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Manganese (chemical symbol Mn) is one of the essential trace elements. It has an important biological role in the synthetic pathway for mucopolysaccharides, and it also is a cofactor for several enzymes.
Manganese has the atomic number 25 with an atomic weight of 54.94. It is a transition metal.
Manganese-55 is the only stable isotope. There are a large number (almost 30) of unstable isotopes, with mass numbers ranging from 44 to 73 8.
Diet, absorption, transport and storage
In the normal human diet, manganese is primarily found in grains, legumes, nuts, fruits and vegetables 3. Enteral manganese is poorly absorbed in the small bowel; variance in oral bioavailability may occur with iron deficiency anemia (increased absorption) and high dietary calcium (decreased absorption). After absorption manganese is distributed widely, circulating primarily bound to erythrocytic hemoglobin.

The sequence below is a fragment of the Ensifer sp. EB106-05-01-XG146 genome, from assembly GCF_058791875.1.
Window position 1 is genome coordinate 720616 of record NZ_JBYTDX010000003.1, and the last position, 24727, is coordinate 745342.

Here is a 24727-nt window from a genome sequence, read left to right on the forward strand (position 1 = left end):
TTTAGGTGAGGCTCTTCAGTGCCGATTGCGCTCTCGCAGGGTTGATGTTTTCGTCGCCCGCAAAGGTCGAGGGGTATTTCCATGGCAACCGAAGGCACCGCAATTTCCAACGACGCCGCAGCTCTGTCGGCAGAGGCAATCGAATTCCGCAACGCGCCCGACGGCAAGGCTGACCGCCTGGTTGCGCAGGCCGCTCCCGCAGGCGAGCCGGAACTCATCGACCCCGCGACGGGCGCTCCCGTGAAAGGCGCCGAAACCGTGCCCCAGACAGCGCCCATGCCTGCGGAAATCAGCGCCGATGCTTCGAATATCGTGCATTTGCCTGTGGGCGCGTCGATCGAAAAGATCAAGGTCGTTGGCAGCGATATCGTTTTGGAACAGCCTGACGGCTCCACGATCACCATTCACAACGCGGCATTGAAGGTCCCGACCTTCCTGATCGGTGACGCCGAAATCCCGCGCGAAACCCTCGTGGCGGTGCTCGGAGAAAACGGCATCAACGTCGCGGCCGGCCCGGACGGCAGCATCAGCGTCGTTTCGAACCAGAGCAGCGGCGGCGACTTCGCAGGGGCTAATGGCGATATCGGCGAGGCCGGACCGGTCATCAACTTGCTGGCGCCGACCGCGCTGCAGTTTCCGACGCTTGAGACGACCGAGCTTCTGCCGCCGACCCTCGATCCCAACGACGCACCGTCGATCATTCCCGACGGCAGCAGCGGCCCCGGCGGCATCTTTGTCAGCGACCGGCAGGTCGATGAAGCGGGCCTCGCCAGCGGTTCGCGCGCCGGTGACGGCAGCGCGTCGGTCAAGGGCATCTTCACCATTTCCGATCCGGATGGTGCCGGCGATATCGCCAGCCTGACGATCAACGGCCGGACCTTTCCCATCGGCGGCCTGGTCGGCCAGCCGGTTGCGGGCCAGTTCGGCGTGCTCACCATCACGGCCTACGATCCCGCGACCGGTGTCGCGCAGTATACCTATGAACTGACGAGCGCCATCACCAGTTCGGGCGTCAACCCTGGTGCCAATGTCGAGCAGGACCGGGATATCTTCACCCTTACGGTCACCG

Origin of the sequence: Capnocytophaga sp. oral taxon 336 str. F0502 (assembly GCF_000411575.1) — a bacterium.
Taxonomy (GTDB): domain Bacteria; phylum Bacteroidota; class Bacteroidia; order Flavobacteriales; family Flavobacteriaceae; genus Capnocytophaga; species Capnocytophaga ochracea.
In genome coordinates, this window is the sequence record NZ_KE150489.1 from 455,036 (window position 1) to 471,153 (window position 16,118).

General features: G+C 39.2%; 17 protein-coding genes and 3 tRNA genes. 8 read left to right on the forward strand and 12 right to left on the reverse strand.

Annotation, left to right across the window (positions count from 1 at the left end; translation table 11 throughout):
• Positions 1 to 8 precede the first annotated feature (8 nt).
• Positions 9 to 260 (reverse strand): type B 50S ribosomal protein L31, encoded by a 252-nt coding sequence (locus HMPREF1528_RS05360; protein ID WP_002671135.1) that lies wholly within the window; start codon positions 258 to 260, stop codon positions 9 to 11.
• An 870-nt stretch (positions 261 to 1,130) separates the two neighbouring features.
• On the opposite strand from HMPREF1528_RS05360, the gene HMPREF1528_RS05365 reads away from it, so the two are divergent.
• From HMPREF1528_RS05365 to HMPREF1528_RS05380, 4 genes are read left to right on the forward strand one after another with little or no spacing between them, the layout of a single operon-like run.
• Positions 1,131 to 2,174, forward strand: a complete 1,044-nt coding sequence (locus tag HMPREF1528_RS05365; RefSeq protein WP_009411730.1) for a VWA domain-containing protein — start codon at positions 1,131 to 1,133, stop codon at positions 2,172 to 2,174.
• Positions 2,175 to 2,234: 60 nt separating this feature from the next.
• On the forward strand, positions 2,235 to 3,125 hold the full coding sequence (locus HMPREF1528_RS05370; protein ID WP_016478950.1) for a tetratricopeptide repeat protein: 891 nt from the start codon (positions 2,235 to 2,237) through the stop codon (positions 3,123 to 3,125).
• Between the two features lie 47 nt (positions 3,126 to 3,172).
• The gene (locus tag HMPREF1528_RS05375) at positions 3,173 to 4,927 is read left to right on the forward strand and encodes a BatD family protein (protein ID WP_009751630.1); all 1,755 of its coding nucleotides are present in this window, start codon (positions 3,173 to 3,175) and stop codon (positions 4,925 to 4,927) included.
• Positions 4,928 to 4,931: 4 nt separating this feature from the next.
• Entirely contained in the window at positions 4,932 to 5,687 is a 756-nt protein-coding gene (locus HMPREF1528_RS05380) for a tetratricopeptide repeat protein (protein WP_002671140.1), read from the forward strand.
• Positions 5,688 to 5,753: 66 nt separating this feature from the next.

After transport-mediated hepatocyte uptake manganese is concentrated in bile and subsequently eliminated in the feces.
Manganese is incorporated in numerous metalloproteins involved in lipid, amino acid, and carbohydrate metabolism, and its presence is required for the function of several enzymes of biologic importance, including 10:
HMG CoA reductase
Deficiency is rare and sparsely reported, although the associated clinical features have been reported in studies of dietary manganese deprivation and include:
Toxicity, referred to as manganism, most commonly occurs with occupational exposure to manganese dusts or fumes, and is classically a delayed-onset movement disorder with prominent extrapyramidal features.
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